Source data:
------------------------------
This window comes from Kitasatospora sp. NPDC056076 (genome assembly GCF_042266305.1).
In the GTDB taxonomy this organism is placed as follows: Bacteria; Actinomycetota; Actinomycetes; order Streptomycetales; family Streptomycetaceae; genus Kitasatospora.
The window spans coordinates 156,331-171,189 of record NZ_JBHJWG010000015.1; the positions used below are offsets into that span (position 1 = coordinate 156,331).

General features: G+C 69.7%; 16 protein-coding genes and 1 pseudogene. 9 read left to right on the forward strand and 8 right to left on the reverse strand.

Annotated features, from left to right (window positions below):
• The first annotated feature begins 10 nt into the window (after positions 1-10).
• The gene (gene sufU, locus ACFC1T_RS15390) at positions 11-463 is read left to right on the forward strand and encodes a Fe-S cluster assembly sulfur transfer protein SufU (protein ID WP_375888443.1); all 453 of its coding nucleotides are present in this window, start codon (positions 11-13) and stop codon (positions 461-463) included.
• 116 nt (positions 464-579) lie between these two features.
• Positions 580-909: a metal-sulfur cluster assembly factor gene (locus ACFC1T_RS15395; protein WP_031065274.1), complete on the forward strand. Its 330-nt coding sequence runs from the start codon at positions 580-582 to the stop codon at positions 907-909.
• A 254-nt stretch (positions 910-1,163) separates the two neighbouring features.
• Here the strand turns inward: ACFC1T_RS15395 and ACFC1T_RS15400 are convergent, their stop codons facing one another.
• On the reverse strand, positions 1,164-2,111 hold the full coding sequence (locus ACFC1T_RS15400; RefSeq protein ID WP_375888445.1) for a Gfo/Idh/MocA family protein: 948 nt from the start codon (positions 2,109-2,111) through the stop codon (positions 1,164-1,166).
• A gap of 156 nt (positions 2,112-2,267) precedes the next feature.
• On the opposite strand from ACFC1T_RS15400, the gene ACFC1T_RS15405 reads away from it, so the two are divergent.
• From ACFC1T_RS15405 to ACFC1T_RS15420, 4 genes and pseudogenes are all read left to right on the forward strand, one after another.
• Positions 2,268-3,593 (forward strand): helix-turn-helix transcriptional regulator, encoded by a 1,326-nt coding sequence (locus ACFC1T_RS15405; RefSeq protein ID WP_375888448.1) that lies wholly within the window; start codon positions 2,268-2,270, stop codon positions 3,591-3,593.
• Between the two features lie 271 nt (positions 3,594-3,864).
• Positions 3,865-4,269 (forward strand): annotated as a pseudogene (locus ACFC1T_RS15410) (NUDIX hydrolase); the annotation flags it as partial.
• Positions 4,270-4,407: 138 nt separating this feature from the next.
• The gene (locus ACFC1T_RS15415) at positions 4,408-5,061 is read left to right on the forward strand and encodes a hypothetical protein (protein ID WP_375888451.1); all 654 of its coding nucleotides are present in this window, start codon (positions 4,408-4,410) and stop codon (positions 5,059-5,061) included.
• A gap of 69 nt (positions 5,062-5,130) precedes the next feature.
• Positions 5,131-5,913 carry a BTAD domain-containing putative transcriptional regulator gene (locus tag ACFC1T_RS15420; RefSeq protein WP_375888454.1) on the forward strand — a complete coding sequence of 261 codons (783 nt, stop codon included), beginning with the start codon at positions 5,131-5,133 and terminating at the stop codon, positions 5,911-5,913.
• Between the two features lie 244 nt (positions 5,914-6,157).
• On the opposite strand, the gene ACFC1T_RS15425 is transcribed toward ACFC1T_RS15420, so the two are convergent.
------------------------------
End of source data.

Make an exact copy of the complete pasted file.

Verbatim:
This window comes from Kitasatospora sp. NPDC056076 (genome assembly GCF_042266305.1).
In the GTDB taxonomy this organism is placed as follows: Bacteria; Actinomycetota; Actinomycetes; order Streptomycetales; family Streptomycetaceae; genus Kitasatospora.
The window spans coordinates 156,331-171,189 of record NZ_JBHJWG010000015.1; the positions used below are offsets into that span (position 1 = coordinate 156,331).

General features: G+C 69.7%; 16 protein-coding genes and 1 pseudogene. 9 read left to right on the forward strand and 8 right to left on the reverse strand.

Annotated features, from left to right (window positions below):
• The first annotated feature begins 10 nt into the window (after positions 1-10).
• The gene (gene sufU, locus ACFC1T_RS15390) at positions 11-463 is read left to right on the forward strand and encodes a Fe-S cluster assembly sulfur transfer protein SufU (protein ID WP_375888443.1); all 453 of its coding nucleotides are present in this window, start codon (positions 11-13) and stop codon (positions 461-463) included.
• 116 nt (positions 464-579) lie between these two features.
• Positions 580-909: a metal-sulfur cluster assembly factor gene (locus ACFC1T_RS15395; protein WP_031065274.1), complete on the forward strand. Its 330-nt coding sequence runs from the start codon at positions 580-582 to the stop codon at positions 907-909.
• A 254-nt stretch (positions 910-1,163) separates the two neighbouring features.
• Here the strand turns inward: ACFC1T_RS15395 and ACFC1T_RS15400 are convergent, their stop codons facing one another.
• On the reverse strand, positions 1,164-2,111 hold the full coding sequence (locus ACFC1T_RS15400; RefSeq protein ID WP_375888445.1) for a Gfo/Idh/MocA family protein: 948 nt from the start codon (positions 2,109-2,111) through the stop codon (positions 1,164-1,166).
• A gap of 156 nt (positions 2,112-2,267) precedes the next feature.
• On the opposite strand from ACFC1T_RS15400, the gene ACFC1T_RS15405 reads away from it, so the two are divergent.
• From ACFC1T_RS15405 to ACFC1T_RS15420, 4 genes and pseudogenes are all read left to right on the forward strand, one after another.
• Positions 2,268-3,593 (forward strand): helix-turn-helix transcriptional regulator, encoded by a 1,326-nt coding sequence (locus ACFC1T_RS15405; RefSeq protein ID WP_375888448.1) that lies wholly within the window; start codon positions 2,268-2,270, stop codon positions 3,591-3,593.
• Between the two features lie 271 nt (positions 3,594-3,864).
• Positions 3,865-4,269 (forward strand): annotated as a pseudogene (locus ACFC1T_RS15410) (NUDIX hydrolase); the annotation flags it as partial.
• Positions 4,270-4,407: 138 nt separating this feature from the next.
• The gene (locus ACFC1T_RS15415) at positions 4,408-5,061 is read left to right on the forward strand and encodes a hypothetical protein (protein ID WP_375888451.1); all 654 of its coding nucleotides are present in this window, start codon (positions 4,408-4,410) and stop codon (positions 5,059-5,061) included.
• A gap of 69 nt (positions 5,062-5,130) precedes the next feature.
• Positions 5,131-5,913 carry a BTAD domain-containing putative transcriptional regulator gene (locus tag ACFC1T_RS15420; RefSeq protein WP_375888454.1) on the forward strand — a complete coding sequence of 261 codons (783 nt, stop codon included), beginning with the start codon at positions 5,131-5,133 and terminating at the stop codon, positions 5,911-5,913.
• Between the two features lie 244 nt (positions 5,914-6,157).
• On the opposite strand, the gene ACFC1T_RS15425 is transcribed toward ACFC1T_RS15420, so the two are convergent.